Greek and Romanian companies move business to Bulgaria

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Bulgarian National Revenue Agency announced that the number of fully Greek-owned companies registered in Bulgaria increased significantly in 2011. 3781 companies with 100 % Greek capital paid taxes in Bulgaria last year compared with 2199 in 2010. This is an increase by more than 70 %. At first glimpse, the movement of capital to Bulgaria can be put down to the crisis that Greece has been ridden by for the last couple of years. Indeed, some small Greek entrepreneurs moved their investments to Bulgaria because it is safer but crisis is not the only reason for choosing Bulgaria for their investments. This is proved by the fact that the number of Romanian companies also increased by more than 50 % during last year.

The real reason for the interest towards Bulgaria is the lower tax and social security burden in Bulgaria and the stability of the economy over the past years. Bulgaria has one of the lowest tax rates in the entire European Union: a flat 10 % tax on all corporate profits and incomes.Cost of labour is also much cheaper than in Greece and Romania.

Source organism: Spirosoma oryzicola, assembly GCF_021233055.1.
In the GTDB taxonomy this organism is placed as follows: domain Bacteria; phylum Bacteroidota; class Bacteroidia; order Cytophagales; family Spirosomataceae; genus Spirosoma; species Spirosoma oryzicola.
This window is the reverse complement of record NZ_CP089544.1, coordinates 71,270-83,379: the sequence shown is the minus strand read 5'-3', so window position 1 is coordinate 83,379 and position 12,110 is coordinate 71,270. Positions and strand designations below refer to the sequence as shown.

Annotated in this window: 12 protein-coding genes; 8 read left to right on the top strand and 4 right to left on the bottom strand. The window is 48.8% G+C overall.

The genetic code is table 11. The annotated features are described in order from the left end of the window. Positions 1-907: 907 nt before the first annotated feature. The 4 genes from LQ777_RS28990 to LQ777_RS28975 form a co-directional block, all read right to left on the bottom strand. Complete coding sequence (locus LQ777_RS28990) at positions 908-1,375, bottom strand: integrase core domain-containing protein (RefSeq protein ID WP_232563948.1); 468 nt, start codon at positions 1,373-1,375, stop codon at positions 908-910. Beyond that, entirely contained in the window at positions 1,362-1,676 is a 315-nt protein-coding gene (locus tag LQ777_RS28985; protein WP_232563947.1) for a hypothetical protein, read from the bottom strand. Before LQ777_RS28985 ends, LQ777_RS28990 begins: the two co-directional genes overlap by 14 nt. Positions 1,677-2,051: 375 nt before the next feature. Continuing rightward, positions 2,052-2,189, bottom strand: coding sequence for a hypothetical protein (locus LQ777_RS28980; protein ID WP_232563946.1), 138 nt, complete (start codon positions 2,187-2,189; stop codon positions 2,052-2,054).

In most of the cases the Greek and Romanian companies do not move their whole operations to Bulgaria but use their Bulgarian registered companies for an accounting trick for tax optimization.

The scheme is the following: a Greek (or respectively Romanian) registered company invoices its Bulgarian registered company for its production at cost prices and then the Bulgarian registered company sells to the customers of the Greek company. Thus the profit is generated by the Bulgarian company, hence, taxes are due in Bulgaria. A further advantage of the above scheme is that the revenues from the transactions are paid directly into Bulgarian bank accounts which are safer as compared to banks in Greece. In this regard it is no wonder why there is an increasing interest by Greek citizens to deposit their money with Bulgarian banks.

It is true that currently most of the companies that undertake such movement of headquarters and capital are small and medium sized enterprises but tax consultants announce that they have received a number of enquiries lately by big corporation that have been considering moving to Bulgaria.

Preferred destination of the Greek capital is the town of Blagoevgrad. This has been confirmed by the statistics provided by Bulgarian National Revenue Agency, announcing that almost half of the Greek companies with 100% Greek capital were registered in Blagoevgrad, then come the cities of Sofia and Plovdiv. Romanian companies choose Ruse, Sofia and Varna respectively.

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